Categories Op/Ed

Judge Duncan’s Farewell

Following is a letter from Magisterial District Judge Jayne F. Duncan to Conoy Township supervisors, dated April 8, 2018:

Dear Chairman Mohr and Supervisors:

I write to inform you of my decision to retire and resign my commission as Magisterial District Judge of District 02-3-09, Lancaster County. My resignation is to be effective at midnight, April 8, 2018.

I have been honored to serve as a Magisterial District Judge since my appointment in 1991. This opportunity for public service has been my great privilege and I remain deeply grateful to the people of our community. Each day has been a joy and a blessing. While I have sought to do my best in my capacity as an MDJ and as a member of this community, I have been sustained throughout by the support and kindness of each of you. Thank you.

District Judges occupy a unique position in our judicial system. As the public face of the Pennsylvania judiciary, MDJs are the most accessible and least insulated level of the judiciary. A citizen’s open access to the Magisterial District Courts is a fundamental aspect of fair and equal “access to justice.” District Judges maintain a high level of personal interaction with the general public on a daily basis. By both the rule of law and personal commitment, District Judges endeavor to maintain public faith in our collective integrity.

Over more than twenty-seven years of service, I have witnessed firsthand, the importance of giving all people the opportunity to appear in district courts and participate in this important process.

Recent reports would suggest that my departure is the basis for permanently closing the Elizabethtown Court. However, as you will recall this “closure” was first raised in December of 2016 and subsequently reported in the Lancaster newspaper. To that end, I would encourage each municipality to become better informed and educated regarding the merits of court closures.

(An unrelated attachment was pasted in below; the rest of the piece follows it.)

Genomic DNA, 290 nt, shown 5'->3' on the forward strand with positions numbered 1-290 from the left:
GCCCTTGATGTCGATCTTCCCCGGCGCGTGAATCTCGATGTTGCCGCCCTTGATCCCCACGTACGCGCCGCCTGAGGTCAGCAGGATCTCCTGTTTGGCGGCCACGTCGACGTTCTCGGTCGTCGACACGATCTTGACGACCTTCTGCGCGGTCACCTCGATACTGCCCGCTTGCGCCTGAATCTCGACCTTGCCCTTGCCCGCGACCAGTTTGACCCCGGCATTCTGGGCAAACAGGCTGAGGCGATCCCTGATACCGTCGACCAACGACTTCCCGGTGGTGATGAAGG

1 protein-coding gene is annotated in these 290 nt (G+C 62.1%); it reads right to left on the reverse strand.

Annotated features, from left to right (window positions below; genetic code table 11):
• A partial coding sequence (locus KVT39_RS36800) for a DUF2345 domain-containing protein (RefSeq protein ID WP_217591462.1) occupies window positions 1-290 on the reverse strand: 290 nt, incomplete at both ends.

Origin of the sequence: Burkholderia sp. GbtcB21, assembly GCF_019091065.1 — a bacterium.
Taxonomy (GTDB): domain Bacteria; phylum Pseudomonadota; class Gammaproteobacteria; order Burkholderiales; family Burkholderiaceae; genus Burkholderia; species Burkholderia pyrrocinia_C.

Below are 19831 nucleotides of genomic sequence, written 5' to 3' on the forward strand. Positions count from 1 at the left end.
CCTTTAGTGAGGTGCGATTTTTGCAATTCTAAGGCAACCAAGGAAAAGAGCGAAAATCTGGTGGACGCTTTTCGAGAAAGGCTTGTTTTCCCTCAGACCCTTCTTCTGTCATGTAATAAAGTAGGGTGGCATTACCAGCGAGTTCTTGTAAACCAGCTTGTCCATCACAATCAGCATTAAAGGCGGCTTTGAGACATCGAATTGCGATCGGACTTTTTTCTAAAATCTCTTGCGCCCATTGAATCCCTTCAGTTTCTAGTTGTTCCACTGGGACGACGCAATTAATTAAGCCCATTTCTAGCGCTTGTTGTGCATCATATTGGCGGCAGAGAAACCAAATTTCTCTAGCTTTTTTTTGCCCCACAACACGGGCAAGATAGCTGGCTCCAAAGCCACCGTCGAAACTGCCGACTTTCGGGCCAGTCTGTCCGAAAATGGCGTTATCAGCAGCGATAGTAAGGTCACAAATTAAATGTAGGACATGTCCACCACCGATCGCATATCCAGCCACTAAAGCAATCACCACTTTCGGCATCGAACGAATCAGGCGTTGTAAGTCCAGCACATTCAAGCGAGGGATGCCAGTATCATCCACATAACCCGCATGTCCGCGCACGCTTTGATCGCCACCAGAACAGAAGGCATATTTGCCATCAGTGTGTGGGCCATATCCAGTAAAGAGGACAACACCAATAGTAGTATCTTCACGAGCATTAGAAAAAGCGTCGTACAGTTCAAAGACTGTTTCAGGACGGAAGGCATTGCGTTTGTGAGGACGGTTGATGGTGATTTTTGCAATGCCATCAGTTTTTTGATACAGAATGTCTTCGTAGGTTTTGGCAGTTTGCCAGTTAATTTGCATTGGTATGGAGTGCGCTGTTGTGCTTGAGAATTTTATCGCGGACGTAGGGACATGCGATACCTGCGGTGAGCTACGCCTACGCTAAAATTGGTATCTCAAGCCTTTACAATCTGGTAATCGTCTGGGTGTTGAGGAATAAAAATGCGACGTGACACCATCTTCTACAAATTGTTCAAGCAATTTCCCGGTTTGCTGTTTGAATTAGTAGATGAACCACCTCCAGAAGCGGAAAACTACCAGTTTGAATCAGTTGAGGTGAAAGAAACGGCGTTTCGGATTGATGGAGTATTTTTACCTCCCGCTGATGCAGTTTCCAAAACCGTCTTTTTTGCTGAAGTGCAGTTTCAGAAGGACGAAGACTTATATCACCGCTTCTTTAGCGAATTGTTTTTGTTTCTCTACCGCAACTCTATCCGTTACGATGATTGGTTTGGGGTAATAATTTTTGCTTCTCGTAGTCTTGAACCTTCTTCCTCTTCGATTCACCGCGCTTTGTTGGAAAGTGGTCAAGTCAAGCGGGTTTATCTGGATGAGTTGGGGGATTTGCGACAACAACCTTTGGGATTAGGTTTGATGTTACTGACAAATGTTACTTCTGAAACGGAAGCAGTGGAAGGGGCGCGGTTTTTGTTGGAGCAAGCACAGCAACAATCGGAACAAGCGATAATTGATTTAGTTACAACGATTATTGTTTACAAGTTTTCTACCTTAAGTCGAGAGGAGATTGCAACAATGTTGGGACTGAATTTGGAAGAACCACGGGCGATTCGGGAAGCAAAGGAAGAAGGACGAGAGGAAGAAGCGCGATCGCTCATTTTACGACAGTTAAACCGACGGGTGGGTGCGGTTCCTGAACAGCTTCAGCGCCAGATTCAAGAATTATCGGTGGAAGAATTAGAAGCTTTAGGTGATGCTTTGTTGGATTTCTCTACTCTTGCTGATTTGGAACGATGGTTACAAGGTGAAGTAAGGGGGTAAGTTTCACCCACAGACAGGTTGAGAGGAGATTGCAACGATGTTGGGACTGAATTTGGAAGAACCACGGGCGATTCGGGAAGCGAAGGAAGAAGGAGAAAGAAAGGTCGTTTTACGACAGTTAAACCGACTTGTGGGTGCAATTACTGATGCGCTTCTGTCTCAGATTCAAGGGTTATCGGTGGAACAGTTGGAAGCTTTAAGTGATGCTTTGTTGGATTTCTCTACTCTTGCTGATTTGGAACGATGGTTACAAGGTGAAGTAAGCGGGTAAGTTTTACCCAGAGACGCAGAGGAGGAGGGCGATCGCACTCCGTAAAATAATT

The history of Magisterial District Courts in Lancaster County reveals that, at its inception in 1969-1970, there were 20 Courts in Lancaster County. In 2013, following the elimination of the Manheim Court, that number was reduced to 19. Although there was discussion of the subsequent closure of a Lancaster City Court, the public rallied and the Court remained open. Going forward, Conoy Township, as well as other municipalities, should prepare to make an informed choice as to the course of action that reflects the community’s best interest.

In closing, words cannot fully express my appreciation to you, for the chance to be part of a vibrant community that seeks to promote the common good, while respecting the rights of each individual. Thank you for your service to our community.


Jayne Duncan

About the author